Bank stocks advanced Thursday, led by shares of Puerto Rican banking companies.

Shares of Doral Financial Corp. of San Juan rose 3.6% a day after rising nearly 20% on speculation that it was close to a deal or debt restructuring.

Wednesday's gain was the $13.8 billion-asset company's biggest in one day since July 1994. Doral had not released any news by press time Thursday.

The $4.6 billion-asset Oriental Financial Group Inc. of San Juan rose 4.4%, while the $8.9 billion-asset W Holding Co. Inc. of Mayaguez increased 2.6%.

The American Banker index of 225 banking companies increased 0.98%, the thrift index rose 0.51%, the Standard & Poor's 500 gained 0.63%, and the Dow Jones industrial average advanced 0.59%.

The yield on the 10-year Treasury note rose 5 basis points, to 4.74%, after the Bank of England unexpectedly raised its benchmark interest rate to 5.25%.

Bank of Richmond was among the day's biggest gainers in financial services, jumping 52%. The bank announced that it had agreed to sell itself to Gateway Financial Holdings Inc. of Elizabeth City, N.C., for $55.8 million.

Megan Malanga, an analyst at BankAtlantic Bancorp Inc.'s Ryan Beck & Co. Inc., wrote in a research note that the deal values Bank of Richmond at $30.05 a share, or 56.5% above its recent price. Gateway would have nearly $1.3 billion of assets, according to her data.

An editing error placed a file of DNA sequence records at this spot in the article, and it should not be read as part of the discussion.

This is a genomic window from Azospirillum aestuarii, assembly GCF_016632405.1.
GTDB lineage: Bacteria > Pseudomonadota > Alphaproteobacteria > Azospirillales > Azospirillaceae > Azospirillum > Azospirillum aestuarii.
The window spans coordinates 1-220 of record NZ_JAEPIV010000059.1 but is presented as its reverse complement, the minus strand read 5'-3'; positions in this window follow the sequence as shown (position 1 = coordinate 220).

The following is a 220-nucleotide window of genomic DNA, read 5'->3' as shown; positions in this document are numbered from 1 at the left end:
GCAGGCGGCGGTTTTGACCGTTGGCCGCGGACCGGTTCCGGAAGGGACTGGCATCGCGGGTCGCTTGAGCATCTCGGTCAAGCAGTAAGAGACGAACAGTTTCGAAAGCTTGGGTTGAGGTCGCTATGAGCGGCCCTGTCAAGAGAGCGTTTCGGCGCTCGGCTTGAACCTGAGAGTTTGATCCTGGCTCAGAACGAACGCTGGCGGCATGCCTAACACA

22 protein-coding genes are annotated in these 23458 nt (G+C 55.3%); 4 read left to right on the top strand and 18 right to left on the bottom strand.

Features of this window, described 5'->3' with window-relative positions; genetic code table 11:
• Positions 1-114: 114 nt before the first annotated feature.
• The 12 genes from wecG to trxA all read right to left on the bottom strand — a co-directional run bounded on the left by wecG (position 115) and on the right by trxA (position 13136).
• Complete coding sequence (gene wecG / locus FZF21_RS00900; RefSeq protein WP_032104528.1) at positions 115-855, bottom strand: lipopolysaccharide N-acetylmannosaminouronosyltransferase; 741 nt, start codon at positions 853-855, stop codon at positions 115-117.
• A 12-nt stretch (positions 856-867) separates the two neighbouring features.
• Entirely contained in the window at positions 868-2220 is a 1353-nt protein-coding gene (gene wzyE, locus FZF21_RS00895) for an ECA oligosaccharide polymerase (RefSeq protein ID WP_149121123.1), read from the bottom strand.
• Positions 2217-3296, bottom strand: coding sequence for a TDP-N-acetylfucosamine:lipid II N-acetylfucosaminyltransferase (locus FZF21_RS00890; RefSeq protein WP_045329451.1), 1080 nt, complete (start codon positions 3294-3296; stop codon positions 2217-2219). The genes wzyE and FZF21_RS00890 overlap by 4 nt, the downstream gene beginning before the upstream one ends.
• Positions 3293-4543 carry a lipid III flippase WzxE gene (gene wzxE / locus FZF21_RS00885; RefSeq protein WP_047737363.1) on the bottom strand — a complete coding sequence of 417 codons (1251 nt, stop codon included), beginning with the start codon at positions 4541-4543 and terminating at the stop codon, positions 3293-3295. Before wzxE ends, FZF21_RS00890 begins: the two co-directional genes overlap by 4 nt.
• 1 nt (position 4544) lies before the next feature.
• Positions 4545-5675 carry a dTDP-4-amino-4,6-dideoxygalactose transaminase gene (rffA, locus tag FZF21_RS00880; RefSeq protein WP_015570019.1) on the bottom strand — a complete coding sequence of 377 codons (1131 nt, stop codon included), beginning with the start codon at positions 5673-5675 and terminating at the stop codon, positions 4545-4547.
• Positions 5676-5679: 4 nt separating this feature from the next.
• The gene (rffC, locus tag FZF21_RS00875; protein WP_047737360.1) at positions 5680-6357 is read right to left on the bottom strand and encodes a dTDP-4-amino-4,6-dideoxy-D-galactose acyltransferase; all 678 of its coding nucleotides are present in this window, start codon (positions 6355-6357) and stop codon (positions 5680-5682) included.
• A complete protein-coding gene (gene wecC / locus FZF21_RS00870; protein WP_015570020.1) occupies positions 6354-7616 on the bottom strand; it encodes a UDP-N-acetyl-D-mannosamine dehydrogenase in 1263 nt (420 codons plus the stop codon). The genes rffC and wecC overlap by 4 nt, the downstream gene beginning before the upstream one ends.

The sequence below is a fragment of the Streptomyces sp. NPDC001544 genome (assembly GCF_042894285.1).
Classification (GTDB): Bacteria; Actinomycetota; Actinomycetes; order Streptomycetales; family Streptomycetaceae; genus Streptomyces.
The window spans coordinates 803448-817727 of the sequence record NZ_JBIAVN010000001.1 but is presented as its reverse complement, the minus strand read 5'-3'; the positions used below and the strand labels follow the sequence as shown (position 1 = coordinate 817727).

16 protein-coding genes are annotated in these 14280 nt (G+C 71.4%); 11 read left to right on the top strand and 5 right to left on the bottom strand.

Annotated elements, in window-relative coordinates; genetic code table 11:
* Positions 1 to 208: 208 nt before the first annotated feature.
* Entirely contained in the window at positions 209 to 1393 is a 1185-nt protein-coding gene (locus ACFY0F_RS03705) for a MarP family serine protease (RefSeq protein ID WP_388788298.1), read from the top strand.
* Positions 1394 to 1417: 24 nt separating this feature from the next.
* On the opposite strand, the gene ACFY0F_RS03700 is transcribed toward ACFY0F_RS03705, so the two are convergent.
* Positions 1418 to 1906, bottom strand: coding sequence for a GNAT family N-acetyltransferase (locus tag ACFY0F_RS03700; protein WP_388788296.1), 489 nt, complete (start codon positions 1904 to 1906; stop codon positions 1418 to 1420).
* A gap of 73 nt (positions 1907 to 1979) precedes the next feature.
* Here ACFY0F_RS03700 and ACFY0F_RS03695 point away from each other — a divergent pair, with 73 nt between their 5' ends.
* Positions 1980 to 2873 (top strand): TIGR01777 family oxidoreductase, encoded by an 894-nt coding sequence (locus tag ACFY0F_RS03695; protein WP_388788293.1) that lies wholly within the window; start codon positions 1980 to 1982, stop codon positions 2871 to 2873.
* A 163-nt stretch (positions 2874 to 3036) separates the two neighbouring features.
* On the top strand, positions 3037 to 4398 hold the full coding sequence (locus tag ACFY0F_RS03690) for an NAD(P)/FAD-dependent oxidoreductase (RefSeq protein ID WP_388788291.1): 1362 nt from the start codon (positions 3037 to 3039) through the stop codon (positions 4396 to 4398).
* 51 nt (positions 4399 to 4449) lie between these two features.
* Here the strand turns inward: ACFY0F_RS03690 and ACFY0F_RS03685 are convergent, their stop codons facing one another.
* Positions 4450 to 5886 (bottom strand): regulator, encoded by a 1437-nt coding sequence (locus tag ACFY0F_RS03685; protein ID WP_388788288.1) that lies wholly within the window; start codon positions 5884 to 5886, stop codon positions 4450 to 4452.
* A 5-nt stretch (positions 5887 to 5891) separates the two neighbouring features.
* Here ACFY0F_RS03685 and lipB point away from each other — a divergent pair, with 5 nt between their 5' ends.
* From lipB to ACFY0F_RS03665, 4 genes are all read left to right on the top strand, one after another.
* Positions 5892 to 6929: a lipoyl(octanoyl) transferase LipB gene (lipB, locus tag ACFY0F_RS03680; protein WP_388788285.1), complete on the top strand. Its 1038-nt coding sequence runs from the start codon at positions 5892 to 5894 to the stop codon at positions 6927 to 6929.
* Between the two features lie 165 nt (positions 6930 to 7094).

The deal is set to close on or about May 31, she wrote.

Shares of the $1.1 billion-asset Gateway Financial dropped 1.2%.

Decliners included Allied Capital Corp. of Washington, which lost 6.9%. The $4.6 billion-asset company said Wednesday that a former employee of its Business Loan Express LLC was indicted on charges of conspiracy and fraud. The charges are related to $76.9 million of federal small-business loans, Allied Capital said.

"We believe that it is important to put the potential financial impact of this matter into its perspective," Allied Capital said Thursday. However, "it is our understanding that if the allegations against Mr. Harrington are proven true, the Business Loan Express unit will also have suffered losses."

Business Loan Express represents 6.2% of Allied Capital's assets, the parent said.

Shares of two companies slipped after reporting fourth-quarter earnings.

M&T Bank Corp. slipped 1%. The $57.1 billion-asset Buffalo company's fourth-quarter earnings met analysts' estimates, but nonperforming loans rose 43% from a year earlier and 24.9% from the third quarter, to $224.2 million.

Zions Bancorp. slid 0.7%. The $44.7 billion-asset Salt Lake City company said it expects to report fourth-quarter earnings of $1.31 to $1.33 a share on Jan. 23, compared with the $1.32 it reported for a year earlier.

The average estimate of 20 analysts surveyed by Thomson Financial had expected Zions to report earnings of $1.43 cents a share.

In a filing with the Securities and Exchange Commission, Zions said its fourth-quarter results would include a $10.9 million loss from an equipment lease related to an alleged accounting fraud at an unnamed water bottling company, resulting in a charge of 6 cents a share. It also cited two charges of 4 cents a share each: one related to the redemption of trust preferred stock, and another for a preferred-stock dividend declared last month.

Also Thursday, Zions said that its Zions First National Bank would sell the insurance agency Grant-Hatch & Associates Inc. and certain books of business of ZionsDirect and Zions Insurance Agency to Leavitt Group Enterprises.

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